[¶ 16.] Recovery of attorney fees expended by Jacobson to force Leisinger to release her money may be analogized with the case of Foster v. Dischner, 51 S.D. 102, 212 N.W. 506 (1927). In Foster, the plaintiff sued for attorney fees incurred in releasing an unlawful levy of his property. Although the property remained in the possession of the plaintiff, he was still entitled to attorney fees as damages incurred in releasing the levy. Id. at 507; see also Baird v. Liepelt, 62 Ill.App.2d 154, 156-57, 210 N.E.2d 1, 2 (1965). Here, Jacobson seeks similar damages, which resulted from her attempt to recover her property. Like the unlawful paper levy attached in Foster, Leisinger's unlawful possession of Jacobson's money amounted to a de facto levy/pledge. See RAY D. HENSON, SECURED TRANSACTIONS: UNDER THE UNIFORM COMMERCIAL CODE § 4-26 (West 1978). Indeed, Leisinger argued that if he "were to give said funds to [Jacobson], and [Leisinger] is later successful in a damage award against [Jacobson], then [Leisinger] will never recover said damages." Similar to the unlawful levy in Foster, Leisinger's argument demonstrates his desire to unlawfully withhold Jacobson's money as security...

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25 practice notes
  • In re Packaged Seafood Prods. Antitrust Litig., Case No.: 15–MD–2670 JLS (MDD)
    • United States
    • United States District Courts. 9th Circuit. United States District Court (Southern District of California)
    • March 14, 2017
    ...Despite the above uncertainty, South Dakota does not appear to always apply a discovery rule. See, e.g. , Jacobson v. Leisinger , 746 N.W.2d 739, 746 (distinguishing cause of action there at issue for purposes of accrual date because Strassburg addressed a different statutory section and ca......
  • Murray v. MANSHEIM, No. 25097.
    • United States
    • Supreme Court of South Dakota
    • February 24, 2010
    ...If there exists any basis which supports the ruling of the trial court, affirmance of a summary judgment is proper. Jacobson v. Leisinger, 2008 SD 19, ¶ 24, 746 N.W.2d 739, 745 (quoting Cooper v. James, 2001 SD 59, ¶ 6, 627 N.W.2d 784, ¶ 5. When summary judgment is granted on a statute of l......
  • Jas Enters., Inc. v. BBS Enters., Inc., Nos. 26414
    • United States
    • Supreme Court of South Dakota
    • July 17, 2013
    ...which supports the ruling of the trial court, affirmance of a summary judgment is proper.” Jacobson v. Leisinger, 2008 S.D. 19, ¶ 24, 746 N.W.2d 739, 745 (quoting Cooper v. James, 2001 S.D. 59, ¶ 6, 627 N.W.2d 784, 787) (internal quotation marks omitted). Further, “[a] trial court's ruling ......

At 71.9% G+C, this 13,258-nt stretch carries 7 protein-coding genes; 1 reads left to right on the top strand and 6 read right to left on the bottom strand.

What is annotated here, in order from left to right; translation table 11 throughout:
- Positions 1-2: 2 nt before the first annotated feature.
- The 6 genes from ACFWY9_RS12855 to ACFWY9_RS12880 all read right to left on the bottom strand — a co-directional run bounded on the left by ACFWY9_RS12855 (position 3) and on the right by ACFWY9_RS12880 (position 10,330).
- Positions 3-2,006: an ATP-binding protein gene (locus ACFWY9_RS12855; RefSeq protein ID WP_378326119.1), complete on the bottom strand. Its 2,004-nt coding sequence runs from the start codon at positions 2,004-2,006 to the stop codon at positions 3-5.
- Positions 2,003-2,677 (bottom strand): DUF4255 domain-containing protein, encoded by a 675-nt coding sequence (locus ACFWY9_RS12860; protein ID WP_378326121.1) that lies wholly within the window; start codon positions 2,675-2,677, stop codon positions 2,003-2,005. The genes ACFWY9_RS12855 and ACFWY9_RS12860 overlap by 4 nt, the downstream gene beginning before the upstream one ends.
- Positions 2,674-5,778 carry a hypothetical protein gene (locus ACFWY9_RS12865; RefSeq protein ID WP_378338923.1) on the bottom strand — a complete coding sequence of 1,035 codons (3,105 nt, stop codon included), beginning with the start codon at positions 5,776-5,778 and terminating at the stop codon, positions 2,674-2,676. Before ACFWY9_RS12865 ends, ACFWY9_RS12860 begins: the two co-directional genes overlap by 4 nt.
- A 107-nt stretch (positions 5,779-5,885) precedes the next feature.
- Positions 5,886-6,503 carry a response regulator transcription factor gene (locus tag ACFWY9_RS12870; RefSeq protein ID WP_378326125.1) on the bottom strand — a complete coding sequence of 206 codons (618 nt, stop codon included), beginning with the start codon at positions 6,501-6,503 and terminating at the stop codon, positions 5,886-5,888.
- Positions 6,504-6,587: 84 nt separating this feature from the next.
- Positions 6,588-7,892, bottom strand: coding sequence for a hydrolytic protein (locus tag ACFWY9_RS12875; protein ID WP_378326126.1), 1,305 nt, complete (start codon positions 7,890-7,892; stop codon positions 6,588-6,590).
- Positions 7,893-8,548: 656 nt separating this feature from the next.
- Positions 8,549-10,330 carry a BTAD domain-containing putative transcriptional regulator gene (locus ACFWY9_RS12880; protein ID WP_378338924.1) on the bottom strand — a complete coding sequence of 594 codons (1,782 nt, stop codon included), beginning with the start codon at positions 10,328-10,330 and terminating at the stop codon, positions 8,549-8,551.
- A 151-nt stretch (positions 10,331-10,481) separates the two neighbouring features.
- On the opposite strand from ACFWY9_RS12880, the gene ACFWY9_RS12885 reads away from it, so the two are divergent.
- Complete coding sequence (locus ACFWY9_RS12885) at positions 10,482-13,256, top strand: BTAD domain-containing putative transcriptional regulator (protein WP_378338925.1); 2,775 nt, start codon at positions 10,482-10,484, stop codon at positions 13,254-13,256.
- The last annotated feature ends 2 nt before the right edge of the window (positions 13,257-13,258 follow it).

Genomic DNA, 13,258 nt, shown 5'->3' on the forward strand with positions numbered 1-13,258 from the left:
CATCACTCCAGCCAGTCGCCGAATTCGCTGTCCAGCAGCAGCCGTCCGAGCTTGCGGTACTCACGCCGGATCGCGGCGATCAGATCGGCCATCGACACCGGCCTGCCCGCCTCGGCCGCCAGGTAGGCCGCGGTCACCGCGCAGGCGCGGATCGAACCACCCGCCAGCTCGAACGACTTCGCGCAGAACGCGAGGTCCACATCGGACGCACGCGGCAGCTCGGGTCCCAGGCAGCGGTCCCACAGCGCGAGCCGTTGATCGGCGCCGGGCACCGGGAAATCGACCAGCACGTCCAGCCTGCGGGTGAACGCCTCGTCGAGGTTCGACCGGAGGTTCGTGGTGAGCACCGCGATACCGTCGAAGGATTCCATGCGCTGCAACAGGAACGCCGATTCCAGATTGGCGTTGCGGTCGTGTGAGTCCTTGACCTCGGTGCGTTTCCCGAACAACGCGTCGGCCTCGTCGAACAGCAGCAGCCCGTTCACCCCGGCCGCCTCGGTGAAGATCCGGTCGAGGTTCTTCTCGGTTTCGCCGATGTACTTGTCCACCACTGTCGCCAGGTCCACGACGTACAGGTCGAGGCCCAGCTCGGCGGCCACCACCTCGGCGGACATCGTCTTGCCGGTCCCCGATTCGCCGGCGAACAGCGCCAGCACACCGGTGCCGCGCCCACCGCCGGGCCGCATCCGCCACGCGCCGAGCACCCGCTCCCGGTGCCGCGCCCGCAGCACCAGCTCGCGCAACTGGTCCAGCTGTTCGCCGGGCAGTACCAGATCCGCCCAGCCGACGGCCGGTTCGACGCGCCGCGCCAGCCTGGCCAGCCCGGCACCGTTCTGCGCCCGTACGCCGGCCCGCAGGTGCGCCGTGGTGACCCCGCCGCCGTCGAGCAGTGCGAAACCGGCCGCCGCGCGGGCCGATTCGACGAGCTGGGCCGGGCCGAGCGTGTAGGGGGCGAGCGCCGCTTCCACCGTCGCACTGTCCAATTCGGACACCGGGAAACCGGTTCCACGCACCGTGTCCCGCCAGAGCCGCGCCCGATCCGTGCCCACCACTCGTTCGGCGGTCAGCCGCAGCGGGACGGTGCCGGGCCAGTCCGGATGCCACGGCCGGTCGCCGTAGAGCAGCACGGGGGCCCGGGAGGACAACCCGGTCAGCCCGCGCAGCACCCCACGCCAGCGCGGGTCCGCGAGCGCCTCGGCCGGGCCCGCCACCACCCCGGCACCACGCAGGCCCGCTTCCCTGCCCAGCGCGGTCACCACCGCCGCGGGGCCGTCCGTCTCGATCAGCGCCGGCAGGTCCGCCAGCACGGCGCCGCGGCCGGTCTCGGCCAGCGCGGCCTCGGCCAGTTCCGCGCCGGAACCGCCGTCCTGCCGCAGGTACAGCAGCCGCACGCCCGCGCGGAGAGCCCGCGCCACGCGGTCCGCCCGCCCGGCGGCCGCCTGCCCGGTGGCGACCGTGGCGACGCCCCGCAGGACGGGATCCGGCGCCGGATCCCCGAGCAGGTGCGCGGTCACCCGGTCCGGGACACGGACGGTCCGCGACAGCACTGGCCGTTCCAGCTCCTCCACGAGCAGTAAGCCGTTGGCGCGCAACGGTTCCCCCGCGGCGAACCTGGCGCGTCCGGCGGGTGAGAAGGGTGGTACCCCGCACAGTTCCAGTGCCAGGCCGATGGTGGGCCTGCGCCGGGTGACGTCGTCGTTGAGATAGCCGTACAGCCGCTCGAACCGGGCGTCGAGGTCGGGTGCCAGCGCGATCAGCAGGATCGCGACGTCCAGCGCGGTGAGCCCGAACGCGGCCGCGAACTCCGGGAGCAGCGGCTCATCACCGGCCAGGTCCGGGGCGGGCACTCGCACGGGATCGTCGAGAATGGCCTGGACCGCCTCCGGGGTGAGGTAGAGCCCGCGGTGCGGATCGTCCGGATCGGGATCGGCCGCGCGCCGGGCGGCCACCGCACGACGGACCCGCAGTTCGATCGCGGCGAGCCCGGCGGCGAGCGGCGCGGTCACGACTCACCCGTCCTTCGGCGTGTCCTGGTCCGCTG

• Klein v. Sanford USD Med. Ctr., No. 27320.
    • United States
    • Supreme Court of South Dakota
    • December 9, 2015
    ...of law." Brandt v. Cty. of Pennington, 2013 S.D. 22, ¶ 7, 827 N.W.2d 871, 874 (quoting Jacobson v. Leisinger, 2008 S.D. 19, ¶ 24, 746 N.W.2d 739, 745 ). The evidence is viewed "most favorably to the nonmoving party and reasonable doubts should be resolved against the moving party.......
  • Request a trial to view additional results
25 cases
  • In re Packaged Seafood Prods. Antitrust Litig., Case No.: 15–MD–2670 JLS (MDD)
    • United States
    • United States District Courts. 9th Circuit. United States District Court (Southern District of California)
    • March 14, 2017
    ...Despite the above uncertainty, South Dakota does not appear to always apply a discovery rule. See, e.g. , Jacobson v. Leisinger , 746 N.W.2d 739, 746 (distinguishing cause of action there at issue for purposes of accrual date because Strassburg addressed a different statutory section and ca......
  • Murray v. MANSHEIM, No. 25097.
    • United States
    • Supreme Court of South Dakota
    • February 24, 2010
    ...If there exists any basis which supports the ruling of the trial court, affirmance of a summary judgment is proper. Jacobson v. Leisinger, 2008 SD 19, ¶ 24, 746 N.W.2d 739, 745 (quoting Cooper v. James, 2001 SD 59, ¶ 6, 627 N.W.2d 784, ¶ 5. When summary judgment is granted on a statute of l......
  • Jas Enters., Inc. v. BBS Enters., Inc., Nos. 26414
    • United States
    • Supreme Court of South Dakota
    • July 17, 2013
    ...which supports the ruling of the trial court, affirmance of a summary judgment is proper.” Jacobson v. Leisinger, 2008 S.D. 19, ¶ 24, 746 N.W.2d 739, 745 (quoting Cooper v. James, 2001 S.D. 59, ¶ 6, 627 N.W.2d 784, 787) (internal quotation marks omitted). Further, “[a] trial court's ruling ......
  • Klein v. Sanford USD Med. Ctr., No. 27320.
    • United States
    • Supreme Court of South Dakota
    • December 9, 2015
    ...matter of law." Brandt v. Cty. of Pennington, 2013 S.D. 22, ¶ 7, 827 N.W.2d 871, 874 (quoting Jacobson v. Leisinger, 2008 S.D. 19, ¶ 24, 746 N.W.2d 739, 745 ). The evidence is viewed "most favorably to the nonmoving party and reasonable doubts should be resolved against the moving party. Th......
  • Request a trial to view additional results